The spokesperson said that they couldn’t comment further on what modifications were being considered, whether it was negotiating with CalSavers or if it intended to re-tender for the contract. 

In the meeting notes from last month, CalSavers board states that it “may choose to cancel the solicitation that would result from the proposed RFP,” if during the process Newton informs it that it can continue to provide the “current fund.” 

One of CalSavers’ stipulations for prospective bidders in the new RfP is that any proposed investment product “shall not have an account minimum balance, or the selected firm(s) must be willing to waive any such minimum.” 

RI asked Selenki if there was a possibility that scheme might lose the ESG option or that ESG might be incorporated into the default, given the proposed rule change from the Department of Labor which made clear that there were no obstacles to default options integrating ESG into their investments and proxy voting. RI was told that these questions would be included in the Q&A document tentatively slated for the 8 March.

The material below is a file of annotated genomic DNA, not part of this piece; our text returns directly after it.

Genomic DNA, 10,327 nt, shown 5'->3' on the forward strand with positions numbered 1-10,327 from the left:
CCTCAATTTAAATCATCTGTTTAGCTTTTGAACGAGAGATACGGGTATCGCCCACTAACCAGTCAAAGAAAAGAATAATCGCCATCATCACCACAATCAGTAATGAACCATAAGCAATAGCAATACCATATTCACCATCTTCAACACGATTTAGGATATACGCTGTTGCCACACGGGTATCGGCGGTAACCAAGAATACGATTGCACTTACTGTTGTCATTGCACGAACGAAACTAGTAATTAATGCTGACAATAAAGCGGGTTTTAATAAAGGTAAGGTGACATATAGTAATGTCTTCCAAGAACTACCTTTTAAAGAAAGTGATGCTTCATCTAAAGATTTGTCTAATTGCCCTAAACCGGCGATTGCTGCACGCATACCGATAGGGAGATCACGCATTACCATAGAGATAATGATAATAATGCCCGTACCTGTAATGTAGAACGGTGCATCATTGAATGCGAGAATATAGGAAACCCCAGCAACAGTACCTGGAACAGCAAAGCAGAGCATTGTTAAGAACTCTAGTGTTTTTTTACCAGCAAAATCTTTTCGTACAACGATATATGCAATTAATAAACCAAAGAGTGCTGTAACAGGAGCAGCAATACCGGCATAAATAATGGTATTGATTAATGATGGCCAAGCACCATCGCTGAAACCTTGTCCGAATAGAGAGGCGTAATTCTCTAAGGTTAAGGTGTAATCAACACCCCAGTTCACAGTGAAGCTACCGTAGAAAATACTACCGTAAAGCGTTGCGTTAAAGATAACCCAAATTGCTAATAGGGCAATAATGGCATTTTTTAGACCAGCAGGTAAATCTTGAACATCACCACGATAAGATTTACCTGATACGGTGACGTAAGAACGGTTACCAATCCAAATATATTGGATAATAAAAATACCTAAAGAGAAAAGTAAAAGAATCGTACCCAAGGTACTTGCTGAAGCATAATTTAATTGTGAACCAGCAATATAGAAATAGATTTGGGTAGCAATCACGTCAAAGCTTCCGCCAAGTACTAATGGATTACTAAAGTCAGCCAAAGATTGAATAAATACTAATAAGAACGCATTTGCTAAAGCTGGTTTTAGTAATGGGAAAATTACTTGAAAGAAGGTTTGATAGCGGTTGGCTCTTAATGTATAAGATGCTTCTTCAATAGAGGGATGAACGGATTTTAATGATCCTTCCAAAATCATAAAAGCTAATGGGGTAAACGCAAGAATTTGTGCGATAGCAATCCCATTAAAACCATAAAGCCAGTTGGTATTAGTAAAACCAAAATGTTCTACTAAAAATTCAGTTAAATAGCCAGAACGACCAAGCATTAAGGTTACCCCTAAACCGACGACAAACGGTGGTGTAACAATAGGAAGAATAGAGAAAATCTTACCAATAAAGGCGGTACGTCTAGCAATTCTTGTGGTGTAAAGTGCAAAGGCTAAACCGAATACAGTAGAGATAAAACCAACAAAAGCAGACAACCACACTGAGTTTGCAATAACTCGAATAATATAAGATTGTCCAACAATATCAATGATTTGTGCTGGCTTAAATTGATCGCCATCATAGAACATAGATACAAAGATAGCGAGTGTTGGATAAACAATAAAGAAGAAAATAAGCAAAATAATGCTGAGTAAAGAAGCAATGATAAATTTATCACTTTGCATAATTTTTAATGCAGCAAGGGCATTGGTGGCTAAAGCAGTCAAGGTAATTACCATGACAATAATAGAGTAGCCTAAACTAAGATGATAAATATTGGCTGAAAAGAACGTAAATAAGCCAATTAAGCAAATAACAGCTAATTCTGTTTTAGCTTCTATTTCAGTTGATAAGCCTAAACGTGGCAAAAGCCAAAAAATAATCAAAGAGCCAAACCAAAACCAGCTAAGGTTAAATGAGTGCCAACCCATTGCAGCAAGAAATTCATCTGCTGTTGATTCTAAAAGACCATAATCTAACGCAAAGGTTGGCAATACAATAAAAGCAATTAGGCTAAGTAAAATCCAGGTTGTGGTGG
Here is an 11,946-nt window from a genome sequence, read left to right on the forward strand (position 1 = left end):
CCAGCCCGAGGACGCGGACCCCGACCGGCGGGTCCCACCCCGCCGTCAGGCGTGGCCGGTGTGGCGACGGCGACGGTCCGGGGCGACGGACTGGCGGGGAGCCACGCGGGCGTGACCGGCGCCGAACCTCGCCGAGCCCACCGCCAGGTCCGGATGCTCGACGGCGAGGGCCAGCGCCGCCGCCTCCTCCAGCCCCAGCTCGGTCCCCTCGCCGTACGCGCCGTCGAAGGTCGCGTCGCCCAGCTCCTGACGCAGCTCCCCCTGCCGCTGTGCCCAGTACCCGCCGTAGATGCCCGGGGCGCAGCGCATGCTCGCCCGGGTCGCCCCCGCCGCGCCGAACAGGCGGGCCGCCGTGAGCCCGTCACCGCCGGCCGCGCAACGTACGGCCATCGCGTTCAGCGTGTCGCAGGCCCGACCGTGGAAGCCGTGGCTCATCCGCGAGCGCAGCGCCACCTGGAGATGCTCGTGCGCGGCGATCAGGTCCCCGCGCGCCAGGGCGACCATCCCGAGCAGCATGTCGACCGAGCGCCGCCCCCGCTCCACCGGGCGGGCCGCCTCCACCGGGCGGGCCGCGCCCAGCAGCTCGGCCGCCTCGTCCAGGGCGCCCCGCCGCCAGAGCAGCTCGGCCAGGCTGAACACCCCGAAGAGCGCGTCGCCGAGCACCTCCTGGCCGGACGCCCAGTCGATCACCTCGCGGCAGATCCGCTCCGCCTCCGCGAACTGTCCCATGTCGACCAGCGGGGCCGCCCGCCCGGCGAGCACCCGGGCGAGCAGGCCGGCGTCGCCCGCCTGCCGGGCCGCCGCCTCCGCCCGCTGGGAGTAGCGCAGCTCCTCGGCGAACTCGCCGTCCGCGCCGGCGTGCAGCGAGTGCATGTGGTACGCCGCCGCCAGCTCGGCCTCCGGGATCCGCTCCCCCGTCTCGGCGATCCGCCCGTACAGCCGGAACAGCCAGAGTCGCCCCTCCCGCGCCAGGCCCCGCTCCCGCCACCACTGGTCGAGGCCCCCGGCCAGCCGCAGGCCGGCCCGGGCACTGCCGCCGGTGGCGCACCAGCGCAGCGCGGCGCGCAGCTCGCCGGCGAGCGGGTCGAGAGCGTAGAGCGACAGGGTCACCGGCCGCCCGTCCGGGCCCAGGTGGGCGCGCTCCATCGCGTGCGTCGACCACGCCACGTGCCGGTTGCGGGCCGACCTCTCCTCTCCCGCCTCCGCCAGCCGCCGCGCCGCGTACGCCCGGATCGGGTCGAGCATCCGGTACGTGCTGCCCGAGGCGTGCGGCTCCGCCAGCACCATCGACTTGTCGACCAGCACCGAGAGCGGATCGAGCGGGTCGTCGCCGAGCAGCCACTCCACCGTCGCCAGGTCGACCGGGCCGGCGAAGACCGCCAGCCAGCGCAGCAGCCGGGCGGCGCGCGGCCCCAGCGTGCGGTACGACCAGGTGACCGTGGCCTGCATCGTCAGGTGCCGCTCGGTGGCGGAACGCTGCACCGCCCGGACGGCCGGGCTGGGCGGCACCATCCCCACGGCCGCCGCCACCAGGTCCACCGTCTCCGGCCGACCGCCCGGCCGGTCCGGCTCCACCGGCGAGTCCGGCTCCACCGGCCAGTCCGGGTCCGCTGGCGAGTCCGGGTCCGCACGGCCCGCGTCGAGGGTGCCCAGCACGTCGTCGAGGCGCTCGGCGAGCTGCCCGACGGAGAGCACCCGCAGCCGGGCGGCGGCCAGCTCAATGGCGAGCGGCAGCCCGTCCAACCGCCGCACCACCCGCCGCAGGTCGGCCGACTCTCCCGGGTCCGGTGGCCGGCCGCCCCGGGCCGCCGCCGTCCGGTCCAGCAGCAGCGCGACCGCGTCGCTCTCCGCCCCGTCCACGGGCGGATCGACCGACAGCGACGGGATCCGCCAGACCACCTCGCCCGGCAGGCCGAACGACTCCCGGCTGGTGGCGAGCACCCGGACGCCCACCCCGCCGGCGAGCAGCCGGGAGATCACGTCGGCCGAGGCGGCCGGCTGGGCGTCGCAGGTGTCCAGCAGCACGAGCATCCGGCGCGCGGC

Given the low uptake for non-default options and the urgency of sustainability challenges like climate change, can ESG still be left as a supplementary option on the side?  

The recent proposal from the DoL, if taken up, will remove one of the biggest obstacles US fiduciaries have to incorporating ESG into the investment decisions of even their defaults. This shift has encouraged US non-profit As You Sow to file a new type of shareholder proposal at Amazon and Comcast this year asking both US giants to report on how their 401k retirement plans align with their stated climate goals. 

The proposed rule from the US regulator would not only allow investors to incorporate ESG in defaults, but it also allows activists to ask why they’re not. Given this context are dedicated ESG options set to become a relic of the past?  

The deadline for submissions for the CalSavers RfP is 25 March 2022, with the successful bidder expected to be selected by the end of October.